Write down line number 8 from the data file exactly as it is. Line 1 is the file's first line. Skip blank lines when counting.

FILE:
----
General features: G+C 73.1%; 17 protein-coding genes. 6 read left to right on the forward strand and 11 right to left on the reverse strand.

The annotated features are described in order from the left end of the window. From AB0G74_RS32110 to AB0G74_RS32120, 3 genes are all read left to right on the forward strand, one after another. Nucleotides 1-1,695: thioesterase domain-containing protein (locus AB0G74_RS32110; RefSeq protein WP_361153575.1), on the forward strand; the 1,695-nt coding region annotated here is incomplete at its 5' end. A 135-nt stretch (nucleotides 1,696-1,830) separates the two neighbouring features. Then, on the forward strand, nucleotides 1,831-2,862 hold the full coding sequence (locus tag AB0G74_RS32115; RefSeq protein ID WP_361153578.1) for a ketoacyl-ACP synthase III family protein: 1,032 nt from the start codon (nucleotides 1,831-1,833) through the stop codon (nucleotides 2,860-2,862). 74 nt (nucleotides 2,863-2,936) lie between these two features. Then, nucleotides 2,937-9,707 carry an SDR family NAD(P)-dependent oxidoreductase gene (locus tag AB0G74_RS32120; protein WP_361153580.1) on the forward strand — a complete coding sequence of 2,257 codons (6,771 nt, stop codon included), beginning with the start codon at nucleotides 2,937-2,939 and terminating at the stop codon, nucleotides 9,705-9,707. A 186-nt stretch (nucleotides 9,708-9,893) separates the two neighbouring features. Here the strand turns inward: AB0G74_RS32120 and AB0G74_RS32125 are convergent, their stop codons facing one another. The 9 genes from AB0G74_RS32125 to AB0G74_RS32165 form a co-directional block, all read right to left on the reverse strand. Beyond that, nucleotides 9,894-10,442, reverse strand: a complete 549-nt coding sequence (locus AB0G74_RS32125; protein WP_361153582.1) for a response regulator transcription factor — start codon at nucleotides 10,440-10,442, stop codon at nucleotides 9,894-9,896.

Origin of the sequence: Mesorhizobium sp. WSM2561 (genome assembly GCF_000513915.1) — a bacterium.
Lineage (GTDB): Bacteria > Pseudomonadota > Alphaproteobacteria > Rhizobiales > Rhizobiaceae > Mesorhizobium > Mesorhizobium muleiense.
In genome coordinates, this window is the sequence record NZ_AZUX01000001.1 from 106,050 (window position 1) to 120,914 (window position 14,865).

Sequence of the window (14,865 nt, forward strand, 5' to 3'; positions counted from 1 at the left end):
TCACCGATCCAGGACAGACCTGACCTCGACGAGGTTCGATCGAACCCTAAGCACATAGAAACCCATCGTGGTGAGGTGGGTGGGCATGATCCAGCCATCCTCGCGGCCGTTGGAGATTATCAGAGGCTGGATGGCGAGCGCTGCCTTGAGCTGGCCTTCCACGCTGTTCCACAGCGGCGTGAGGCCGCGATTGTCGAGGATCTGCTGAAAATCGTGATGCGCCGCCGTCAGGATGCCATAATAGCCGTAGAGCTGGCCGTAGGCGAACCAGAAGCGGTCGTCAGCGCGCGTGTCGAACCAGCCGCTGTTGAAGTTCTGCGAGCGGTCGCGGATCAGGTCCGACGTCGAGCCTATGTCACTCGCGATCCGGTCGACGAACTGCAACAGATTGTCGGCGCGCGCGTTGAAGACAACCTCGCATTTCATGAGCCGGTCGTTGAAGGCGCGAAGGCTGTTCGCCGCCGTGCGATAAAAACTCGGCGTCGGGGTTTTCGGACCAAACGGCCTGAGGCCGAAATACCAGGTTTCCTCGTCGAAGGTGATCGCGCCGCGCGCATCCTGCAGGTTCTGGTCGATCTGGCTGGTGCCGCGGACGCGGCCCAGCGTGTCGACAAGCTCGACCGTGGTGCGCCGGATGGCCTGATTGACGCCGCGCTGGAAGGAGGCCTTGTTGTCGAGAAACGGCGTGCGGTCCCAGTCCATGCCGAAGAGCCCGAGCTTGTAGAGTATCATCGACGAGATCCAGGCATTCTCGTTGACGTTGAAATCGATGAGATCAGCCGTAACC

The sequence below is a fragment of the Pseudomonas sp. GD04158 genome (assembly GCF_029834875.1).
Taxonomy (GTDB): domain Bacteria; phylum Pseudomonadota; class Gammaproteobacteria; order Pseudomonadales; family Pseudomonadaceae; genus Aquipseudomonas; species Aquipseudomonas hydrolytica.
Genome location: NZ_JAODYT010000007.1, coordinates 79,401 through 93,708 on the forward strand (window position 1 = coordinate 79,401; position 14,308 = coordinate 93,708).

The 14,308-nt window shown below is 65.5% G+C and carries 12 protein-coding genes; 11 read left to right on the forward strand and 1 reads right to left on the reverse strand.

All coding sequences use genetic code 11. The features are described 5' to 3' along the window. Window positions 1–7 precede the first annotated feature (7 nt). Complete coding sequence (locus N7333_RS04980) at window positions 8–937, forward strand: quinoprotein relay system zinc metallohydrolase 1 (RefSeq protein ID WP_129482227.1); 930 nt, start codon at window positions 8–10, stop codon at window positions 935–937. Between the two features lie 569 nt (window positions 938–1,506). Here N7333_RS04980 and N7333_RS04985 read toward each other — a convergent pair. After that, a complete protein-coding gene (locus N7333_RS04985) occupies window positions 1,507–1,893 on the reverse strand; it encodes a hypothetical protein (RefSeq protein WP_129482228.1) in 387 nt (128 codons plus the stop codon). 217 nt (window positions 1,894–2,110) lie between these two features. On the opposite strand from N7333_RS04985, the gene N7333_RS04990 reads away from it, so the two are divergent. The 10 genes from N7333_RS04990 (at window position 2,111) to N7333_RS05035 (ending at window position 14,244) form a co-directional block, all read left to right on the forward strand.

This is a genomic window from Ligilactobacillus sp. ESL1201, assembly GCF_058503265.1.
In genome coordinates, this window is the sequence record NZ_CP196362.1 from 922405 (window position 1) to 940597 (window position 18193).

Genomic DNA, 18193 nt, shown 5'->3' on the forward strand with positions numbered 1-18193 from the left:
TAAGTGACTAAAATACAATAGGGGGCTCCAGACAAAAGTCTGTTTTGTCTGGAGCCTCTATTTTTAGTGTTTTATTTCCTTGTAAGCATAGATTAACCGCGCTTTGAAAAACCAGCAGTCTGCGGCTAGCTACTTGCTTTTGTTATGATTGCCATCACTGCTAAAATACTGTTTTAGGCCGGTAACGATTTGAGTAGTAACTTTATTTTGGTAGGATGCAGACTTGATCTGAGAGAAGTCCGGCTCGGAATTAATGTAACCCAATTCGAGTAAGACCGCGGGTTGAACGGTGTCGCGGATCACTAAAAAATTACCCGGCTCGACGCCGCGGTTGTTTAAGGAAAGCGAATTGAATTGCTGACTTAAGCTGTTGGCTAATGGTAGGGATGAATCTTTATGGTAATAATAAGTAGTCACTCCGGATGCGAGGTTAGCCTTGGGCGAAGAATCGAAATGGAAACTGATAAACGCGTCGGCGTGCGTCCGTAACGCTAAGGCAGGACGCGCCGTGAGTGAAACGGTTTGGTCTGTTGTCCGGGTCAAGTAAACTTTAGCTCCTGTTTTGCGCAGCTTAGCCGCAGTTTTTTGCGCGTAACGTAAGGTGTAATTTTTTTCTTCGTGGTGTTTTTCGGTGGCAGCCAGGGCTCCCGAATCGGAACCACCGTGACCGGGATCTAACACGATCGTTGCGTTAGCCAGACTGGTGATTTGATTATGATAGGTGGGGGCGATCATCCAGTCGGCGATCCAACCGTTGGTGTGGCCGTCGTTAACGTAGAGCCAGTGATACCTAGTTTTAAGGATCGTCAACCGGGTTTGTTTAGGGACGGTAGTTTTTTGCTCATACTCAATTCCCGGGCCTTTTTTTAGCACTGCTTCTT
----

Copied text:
The sequence below is a fragment of the Pseudomonas sp. GD04158 genome (assembly GCF_029834875.1).